Reviewed by Zosia H. Archibald
BÉFAR 344. Pp. xiv + 478, figs. 228, pls. 9. École Française de Rome, Rome 2010. €75. ISBN 978-2-7283-0891-0 (cloth).
How should scholars think about studying ancient shops? Were all shops the same? Was there really much "shopping" in classical antiquity? Shopping is so deeply embedded in the popular imagination as a modern preoccupation that it is not easy to reframe shops in an ancient setting without seeming either to be frankly anachronistic at one extreme or totally lacking in imagination at the other. Monteix is well aware of the historiographical problem facing any scholar who wants to make a serious and systematic study of Roman shops. This is why his investigation is not flagged simply as an in-depth study of the surviving physical remains that can be identified with retail accommodation in Herculaneum, but of the locations of expertise—métiers. By framing the debate about shops within a larger discussion of crafts and services, the author not only explores the physical environment of 50 commercial structures/workshops in the city but sets this discussion within a larger intellectual context.
Monteix has published a number of specialized reports on nonresidential establishments in Insula VI, more particularly those on the facade of the House of the Black Saloon (VI.12, VI.14, and VI.15). In this monograph, he collects the evidence for spaces associated with craft and commercial activities in a dedicated catalogue, with detailed references and diagrams (cat. nos. 1–50). Scholars will undoubtedly want to refer to this catalogue in any future debates about the productive economy of Herculaneum.
Monteix's discussion nevertheless begins with the challenges posed by the ways in which the ancient city of Herculaneum was first tunnelled in 1738 by Charles Bourbon and, more particularly, since Amedeo Maiuri's resumption of systematic investigations in 1927. One of the reasons for the catalogue mentioned above is the absence of a synthetic record of Herculaneum's built environment. Maiuri wrote regularly about the excavations conducted from 1927 through 1958. His main study of the ancient city (Ercolano: I nuovi scavi, 1927–1958 [Rome 1958]) makes selective use of information from this time span. What is more, conservation and reconstruction of the remains had introduced changes and modifications to representations of various spaces that were not consistent, it seems, with the original records. The author has had to go back to Maiuri's notebooks (published in 2008) and to the original excavation records, to which he adds the findings of a small number of carefully targeted, limited excavations (ix–xiv, 1–36).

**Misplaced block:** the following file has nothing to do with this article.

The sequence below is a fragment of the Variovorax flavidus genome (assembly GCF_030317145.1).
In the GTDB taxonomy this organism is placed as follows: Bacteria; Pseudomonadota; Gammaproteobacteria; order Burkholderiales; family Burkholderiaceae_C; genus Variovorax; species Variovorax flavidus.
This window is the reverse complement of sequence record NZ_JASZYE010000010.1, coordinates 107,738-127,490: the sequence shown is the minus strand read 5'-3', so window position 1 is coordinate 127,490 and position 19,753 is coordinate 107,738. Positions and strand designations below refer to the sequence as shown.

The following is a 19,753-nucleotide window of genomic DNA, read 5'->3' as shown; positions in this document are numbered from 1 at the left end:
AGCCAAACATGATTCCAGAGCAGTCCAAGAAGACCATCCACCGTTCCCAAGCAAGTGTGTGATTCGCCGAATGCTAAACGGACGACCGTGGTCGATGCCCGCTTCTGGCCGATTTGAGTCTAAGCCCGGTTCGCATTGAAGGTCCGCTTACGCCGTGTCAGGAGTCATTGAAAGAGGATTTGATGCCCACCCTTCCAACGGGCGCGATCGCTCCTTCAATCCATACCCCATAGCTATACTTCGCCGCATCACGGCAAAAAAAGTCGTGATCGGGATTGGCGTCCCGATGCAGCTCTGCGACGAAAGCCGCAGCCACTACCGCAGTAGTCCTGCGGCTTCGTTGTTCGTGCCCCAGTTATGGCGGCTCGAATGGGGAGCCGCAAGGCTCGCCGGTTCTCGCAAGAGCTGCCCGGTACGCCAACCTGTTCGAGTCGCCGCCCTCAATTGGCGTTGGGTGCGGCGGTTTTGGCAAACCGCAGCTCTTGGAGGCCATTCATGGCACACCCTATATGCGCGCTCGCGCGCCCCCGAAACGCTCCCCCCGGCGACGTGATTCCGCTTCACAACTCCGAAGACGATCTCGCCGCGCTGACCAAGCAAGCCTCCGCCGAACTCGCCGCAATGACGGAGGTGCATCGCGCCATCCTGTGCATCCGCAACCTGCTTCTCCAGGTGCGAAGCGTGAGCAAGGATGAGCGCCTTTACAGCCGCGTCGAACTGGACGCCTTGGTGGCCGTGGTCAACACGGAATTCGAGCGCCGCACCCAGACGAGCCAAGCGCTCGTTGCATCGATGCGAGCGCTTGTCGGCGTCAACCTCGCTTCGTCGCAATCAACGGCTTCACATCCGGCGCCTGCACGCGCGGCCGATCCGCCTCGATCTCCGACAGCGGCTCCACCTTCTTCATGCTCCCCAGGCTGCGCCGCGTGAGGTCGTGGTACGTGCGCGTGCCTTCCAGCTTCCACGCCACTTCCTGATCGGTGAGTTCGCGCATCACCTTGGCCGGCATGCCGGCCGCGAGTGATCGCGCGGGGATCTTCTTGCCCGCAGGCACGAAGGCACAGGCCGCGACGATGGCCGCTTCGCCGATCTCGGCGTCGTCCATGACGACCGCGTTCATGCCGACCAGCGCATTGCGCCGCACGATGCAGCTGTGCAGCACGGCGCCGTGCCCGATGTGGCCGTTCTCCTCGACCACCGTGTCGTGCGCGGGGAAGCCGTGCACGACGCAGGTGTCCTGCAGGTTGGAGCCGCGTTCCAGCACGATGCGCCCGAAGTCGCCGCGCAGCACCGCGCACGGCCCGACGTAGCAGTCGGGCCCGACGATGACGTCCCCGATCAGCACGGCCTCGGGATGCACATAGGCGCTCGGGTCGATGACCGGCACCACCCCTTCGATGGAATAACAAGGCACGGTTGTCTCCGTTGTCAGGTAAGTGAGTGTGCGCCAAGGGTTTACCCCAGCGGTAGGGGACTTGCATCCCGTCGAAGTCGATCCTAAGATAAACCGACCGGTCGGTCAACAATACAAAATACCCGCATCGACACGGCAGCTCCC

Can we distinguish a workshop (atelier) from a retail establishment? This very question makes assumptions about what we might expect to find in an ancient town, expectations that have perplexed researchers since Maiuri first described the House of Wattlework (Casa a Graticcio) and the neighboring House of the Wooden Screen (Casa del Tramezzo di Legno) in Insula III, which between them exemplify the different socioeconomic nuances that organic evidence, particularly wooden installations, imply about the organization of and investment in specific spaces. Monteix sets out in chapter 1 to explore conceptual understandings of space alongside the physical examination of surviving spaces. Although the word taberna has no specific commercial association in the Digest, other textual evidence, including inscriptions from Pompeii (41–8), suggests that the connection between taberna and commerce was at least a common one. Representations of divinities on shop fronts are not common—2 out of 52 possible locations at Herculaneum; 7 out of 600 or more at Pompeii—although it is fair to say that these are dedications, rather than advertisements. Perhaps five establishments can be identified with confidence as workshops on the basis of associated finds. The unpalatable fact is that out of 49 properties in Herculaneum that might have been shops or workshops, there is no specific evidence that would confirm such an identity for as many as 19 (87).